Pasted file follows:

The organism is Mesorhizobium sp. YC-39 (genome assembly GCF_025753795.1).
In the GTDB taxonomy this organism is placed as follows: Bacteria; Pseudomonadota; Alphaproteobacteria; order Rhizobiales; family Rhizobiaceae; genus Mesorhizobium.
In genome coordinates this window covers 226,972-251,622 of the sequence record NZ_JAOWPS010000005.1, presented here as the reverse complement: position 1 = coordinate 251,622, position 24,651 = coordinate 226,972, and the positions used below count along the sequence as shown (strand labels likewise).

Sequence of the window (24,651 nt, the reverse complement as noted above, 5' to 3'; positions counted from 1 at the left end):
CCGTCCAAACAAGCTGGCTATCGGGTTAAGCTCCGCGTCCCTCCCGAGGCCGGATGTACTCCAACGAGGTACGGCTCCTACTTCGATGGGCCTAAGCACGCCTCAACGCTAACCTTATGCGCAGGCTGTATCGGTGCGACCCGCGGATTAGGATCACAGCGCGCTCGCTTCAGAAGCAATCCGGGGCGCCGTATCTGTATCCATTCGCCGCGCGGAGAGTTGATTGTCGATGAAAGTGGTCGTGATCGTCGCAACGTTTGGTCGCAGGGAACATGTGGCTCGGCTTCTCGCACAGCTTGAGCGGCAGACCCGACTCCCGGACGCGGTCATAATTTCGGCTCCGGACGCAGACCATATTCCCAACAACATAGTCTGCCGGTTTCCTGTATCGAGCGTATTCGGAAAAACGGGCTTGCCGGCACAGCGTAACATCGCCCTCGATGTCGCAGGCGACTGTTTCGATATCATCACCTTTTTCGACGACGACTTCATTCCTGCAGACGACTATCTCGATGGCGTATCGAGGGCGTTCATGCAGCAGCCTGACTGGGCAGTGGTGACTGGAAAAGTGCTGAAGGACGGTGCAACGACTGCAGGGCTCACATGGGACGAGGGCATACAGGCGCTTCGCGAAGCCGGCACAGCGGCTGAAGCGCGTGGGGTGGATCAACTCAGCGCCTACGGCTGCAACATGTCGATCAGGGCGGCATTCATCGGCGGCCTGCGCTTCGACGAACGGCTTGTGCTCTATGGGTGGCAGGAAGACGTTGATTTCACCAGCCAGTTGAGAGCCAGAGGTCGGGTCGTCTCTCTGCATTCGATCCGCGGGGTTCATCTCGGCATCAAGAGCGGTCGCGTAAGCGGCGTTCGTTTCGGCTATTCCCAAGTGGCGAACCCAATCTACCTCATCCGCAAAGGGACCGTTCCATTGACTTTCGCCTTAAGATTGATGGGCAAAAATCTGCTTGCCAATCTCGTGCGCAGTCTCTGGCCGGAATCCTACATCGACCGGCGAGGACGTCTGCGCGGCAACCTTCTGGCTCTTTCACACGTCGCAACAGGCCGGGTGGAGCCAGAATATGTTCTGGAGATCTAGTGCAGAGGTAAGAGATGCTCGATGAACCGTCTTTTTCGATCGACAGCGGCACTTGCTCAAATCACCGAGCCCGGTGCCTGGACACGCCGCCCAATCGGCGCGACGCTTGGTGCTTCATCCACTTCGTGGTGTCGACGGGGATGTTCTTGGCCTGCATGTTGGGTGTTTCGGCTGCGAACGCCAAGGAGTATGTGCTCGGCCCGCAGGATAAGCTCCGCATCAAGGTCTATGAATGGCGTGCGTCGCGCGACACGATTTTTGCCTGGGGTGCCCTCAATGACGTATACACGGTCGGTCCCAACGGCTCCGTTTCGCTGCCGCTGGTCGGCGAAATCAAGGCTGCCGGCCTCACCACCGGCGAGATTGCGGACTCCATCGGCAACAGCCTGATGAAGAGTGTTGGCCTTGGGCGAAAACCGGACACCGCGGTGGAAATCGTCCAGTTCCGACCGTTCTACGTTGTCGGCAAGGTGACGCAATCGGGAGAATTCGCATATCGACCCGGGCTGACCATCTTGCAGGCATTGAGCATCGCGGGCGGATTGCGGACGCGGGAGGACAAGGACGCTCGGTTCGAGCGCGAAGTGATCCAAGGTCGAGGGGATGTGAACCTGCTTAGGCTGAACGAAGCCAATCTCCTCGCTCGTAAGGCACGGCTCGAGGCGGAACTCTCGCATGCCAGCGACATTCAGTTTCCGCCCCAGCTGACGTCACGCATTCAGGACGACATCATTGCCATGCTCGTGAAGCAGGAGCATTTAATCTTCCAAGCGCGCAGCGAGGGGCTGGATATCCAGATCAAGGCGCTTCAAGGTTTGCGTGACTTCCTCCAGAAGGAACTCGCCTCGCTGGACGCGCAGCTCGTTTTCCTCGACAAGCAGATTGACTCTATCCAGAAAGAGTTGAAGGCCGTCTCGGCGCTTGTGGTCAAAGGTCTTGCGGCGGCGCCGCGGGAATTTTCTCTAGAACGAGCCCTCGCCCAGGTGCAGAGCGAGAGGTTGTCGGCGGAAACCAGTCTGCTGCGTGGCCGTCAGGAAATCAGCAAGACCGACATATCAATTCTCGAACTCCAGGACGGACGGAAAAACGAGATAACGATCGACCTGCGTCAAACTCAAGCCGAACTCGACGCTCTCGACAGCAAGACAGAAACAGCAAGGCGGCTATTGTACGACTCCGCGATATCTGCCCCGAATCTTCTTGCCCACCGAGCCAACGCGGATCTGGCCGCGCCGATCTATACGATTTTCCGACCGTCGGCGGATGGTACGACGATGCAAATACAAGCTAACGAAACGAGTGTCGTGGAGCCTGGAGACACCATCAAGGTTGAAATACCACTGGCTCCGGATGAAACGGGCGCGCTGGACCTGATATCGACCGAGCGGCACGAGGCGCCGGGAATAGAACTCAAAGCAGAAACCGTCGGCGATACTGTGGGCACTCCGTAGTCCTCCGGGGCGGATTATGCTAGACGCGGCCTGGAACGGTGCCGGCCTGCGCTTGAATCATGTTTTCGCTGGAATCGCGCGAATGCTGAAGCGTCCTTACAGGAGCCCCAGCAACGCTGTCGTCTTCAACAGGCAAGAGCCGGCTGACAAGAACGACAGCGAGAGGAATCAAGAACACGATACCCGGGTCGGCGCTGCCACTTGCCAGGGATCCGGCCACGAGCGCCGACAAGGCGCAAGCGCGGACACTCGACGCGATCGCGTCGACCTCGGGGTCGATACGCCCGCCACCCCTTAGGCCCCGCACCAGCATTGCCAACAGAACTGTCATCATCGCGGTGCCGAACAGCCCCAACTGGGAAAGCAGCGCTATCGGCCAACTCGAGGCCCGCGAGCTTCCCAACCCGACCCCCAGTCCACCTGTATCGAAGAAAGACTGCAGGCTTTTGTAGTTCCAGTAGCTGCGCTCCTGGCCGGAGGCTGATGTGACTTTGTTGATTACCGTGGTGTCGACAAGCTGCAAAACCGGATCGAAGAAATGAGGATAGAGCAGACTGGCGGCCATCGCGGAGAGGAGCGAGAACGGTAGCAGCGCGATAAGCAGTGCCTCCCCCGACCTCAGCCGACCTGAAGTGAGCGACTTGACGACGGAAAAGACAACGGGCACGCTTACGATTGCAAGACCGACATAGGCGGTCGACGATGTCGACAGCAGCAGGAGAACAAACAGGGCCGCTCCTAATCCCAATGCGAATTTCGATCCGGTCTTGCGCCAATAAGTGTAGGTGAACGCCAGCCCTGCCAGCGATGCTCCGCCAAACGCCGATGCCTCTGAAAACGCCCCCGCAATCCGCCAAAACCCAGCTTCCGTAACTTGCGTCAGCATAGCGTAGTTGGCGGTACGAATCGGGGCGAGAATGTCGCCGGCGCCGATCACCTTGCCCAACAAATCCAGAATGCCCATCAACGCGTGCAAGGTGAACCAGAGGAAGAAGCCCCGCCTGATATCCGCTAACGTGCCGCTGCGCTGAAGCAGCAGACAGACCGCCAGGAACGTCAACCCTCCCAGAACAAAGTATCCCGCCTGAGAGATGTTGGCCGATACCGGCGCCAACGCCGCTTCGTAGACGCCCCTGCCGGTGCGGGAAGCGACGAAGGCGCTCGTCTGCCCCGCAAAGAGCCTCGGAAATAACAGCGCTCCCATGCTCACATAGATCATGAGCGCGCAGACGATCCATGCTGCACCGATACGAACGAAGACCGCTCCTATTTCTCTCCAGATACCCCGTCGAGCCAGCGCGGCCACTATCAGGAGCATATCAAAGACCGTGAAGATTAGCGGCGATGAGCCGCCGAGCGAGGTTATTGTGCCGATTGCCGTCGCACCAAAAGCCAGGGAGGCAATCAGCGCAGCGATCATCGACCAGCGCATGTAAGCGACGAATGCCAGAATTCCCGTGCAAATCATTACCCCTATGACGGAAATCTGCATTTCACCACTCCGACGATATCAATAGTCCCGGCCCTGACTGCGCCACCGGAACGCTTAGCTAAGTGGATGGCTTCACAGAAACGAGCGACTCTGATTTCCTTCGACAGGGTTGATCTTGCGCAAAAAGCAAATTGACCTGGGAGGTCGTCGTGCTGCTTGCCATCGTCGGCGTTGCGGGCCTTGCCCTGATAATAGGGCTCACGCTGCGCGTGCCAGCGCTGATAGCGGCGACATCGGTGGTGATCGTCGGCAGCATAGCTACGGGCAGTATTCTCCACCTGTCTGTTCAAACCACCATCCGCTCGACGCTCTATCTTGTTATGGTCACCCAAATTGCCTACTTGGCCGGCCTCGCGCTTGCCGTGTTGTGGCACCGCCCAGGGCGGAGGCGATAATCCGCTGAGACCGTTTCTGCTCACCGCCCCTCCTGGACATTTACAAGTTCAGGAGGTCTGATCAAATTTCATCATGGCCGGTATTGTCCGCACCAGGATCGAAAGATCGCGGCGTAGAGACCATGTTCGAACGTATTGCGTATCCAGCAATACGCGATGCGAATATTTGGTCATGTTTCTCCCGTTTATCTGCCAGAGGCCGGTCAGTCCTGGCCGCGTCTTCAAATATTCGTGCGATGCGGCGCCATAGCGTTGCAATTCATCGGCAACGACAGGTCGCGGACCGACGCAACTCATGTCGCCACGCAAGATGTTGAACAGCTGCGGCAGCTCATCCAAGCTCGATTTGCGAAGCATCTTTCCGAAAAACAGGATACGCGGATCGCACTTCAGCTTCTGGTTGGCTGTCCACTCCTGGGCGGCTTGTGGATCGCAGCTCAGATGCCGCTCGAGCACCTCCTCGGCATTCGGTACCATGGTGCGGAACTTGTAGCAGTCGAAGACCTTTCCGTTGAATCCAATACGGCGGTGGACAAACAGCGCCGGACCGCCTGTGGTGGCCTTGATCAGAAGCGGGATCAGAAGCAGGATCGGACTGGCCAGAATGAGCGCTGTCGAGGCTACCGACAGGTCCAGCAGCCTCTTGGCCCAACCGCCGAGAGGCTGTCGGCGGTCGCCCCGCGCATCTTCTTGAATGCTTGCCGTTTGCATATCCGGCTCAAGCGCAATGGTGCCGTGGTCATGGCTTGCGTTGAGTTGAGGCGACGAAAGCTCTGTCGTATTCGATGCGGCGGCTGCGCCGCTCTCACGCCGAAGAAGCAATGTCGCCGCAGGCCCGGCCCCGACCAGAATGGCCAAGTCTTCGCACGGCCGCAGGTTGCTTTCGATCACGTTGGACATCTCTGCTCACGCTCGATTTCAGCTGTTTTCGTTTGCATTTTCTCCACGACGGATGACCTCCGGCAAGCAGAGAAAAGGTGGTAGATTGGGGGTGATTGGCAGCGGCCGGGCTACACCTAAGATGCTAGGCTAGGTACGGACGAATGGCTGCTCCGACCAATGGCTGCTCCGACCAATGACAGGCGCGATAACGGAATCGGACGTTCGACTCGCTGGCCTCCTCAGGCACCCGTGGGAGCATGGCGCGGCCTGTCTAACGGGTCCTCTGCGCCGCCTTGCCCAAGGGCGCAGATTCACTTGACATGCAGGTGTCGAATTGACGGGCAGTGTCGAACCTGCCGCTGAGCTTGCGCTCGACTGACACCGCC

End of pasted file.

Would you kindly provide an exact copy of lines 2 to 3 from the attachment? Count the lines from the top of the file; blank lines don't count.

In the GTDB taxonomy this organism is placed as follows: Bacteria; Pseudomonadota; Alphaproteobacteria; order Rhizobiales; family Rhizobiaceae; genus Mesorhizobium.
In genome coordinates this window covers 226,972-251,622 of the sequence record NZ_JAOWPS010000005.1, presented here as the reverse complement: position 1 = coordinate 251,622, position 24,651 = coordinate 226,972, and the positions used below count along the sequence as shown (strand labels likewise).